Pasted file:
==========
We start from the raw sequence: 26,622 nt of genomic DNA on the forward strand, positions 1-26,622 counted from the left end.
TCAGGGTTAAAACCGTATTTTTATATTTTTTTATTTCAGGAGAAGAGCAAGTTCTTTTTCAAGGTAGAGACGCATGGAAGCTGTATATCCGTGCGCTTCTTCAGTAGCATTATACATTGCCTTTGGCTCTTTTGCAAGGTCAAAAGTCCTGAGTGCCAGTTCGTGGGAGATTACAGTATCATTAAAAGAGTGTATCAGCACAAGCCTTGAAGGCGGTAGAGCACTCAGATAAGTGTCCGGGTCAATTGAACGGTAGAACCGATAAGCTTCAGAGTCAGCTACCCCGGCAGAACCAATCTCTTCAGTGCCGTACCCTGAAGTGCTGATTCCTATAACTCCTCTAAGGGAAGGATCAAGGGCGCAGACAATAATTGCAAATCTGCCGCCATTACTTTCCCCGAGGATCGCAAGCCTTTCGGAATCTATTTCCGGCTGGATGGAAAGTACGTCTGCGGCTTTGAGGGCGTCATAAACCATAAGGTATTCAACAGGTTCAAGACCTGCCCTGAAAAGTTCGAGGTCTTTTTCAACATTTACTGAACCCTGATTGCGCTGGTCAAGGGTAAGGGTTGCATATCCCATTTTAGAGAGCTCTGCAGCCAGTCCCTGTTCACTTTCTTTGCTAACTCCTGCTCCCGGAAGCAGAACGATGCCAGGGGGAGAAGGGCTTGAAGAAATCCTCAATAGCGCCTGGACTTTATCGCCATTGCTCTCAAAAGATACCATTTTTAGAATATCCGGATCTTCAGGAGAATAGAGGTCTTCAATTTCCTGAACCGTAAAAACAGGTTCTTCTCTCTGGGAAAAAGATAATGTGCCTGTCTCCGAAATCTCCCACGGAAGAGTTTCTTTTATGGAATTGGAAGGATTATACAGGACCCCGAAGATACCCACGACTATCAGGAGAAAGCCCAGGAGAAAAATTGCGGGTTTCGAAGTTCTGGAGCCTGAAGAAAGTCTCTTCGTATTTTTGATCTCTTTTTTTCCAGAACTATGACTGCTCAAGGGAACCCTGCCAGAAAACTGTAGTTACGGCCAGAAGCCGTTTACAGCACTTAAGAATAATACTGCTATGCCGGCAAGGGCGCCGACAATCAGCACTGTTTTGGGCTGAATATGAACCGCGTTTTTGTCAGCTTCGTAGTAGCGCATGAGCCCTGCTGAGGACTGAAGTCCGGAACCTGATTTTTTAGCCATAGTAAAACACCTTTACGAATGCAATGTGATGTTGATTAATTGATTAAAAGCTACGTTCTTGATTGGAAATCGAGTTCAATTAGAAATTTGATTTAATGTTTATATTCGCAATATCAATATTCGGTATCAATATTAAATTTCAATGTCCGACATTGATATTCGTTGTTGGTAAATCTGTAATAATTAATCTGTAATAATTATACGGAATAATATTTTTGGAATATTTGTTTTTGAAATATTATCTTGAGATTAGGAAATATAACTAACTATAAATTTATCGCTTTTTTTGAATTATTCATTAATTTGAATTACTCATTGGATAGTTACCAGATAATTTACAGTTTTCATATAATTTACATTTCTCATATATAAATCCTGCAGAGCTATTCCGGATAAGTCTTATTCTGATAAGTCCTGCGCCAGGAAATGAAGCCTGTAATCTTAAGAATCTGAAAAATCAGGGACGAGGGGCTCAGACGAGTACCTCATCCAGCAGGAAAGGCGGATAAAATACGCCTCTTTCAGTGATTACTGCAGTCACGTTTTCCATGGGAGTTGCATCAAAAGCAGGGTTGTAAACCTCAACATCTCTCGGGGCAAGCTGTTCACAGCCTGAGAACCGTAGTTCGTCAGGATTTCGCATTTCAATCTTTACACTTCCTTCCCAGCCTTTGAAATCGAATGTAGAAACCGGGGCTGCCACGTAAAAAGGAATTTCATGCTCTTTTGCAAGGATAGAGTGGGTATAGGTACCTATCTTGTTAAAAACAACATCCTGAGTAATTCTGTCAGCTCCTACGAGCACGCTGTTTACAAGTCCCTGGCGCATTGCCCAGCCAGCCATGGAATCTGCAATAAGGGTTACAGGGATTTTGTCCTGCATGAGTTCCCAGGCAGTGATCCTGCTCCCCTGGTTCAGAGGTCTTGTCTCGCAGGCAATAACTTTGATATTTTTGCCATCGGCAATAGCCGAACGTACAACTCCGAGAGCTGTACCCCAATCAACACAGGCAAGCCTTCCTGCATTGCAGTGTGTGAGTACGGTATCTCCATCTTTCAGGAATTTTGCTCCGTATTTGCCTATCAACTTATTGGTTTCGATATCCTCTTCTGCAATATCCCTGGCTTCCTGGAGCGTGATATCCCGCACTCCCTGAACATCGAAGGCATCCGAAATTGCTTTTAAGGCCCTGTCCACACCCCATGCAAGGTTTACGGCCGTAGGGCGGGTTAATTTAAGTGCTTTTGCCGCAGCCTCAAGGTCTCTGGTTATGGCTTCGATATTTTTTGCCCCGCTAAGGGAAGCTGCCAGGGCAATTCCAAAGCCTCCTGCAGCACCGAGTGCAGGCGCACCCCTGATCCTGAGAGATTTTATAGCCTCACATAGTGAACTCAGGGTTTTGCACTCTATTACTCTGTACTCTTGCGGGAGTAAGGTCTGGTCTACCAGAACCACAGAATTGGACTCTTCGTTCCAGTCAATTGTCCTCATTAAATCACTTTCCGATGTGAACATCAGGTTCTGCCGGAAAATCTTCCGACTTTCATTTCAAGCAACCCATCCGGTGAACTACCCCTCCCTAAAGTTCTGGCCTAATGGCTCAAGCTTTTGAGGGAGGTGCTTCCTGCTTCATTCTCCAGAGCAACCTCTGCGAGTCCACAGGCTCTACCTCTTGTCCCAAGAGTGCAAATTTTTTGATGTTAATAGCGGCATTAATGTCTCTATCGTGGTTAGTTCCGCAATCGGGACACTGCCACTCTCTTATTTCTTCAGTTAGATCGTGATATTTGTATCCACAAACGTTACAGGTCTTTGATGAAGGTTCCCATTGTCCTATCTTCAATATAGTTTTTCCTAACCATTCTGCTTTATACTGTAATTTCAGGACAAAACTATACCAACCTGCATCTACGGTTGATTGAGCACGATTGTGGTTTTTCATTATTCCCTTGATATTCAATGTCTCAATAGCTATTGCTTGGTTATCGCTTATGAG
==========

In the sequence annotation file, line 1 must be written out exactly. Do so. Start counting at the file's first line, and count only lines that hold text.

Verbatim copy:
We start from the raw sequence: 26,622 nt of genomic DNA on the forward strand, positions 1-26,622 counted from the left end.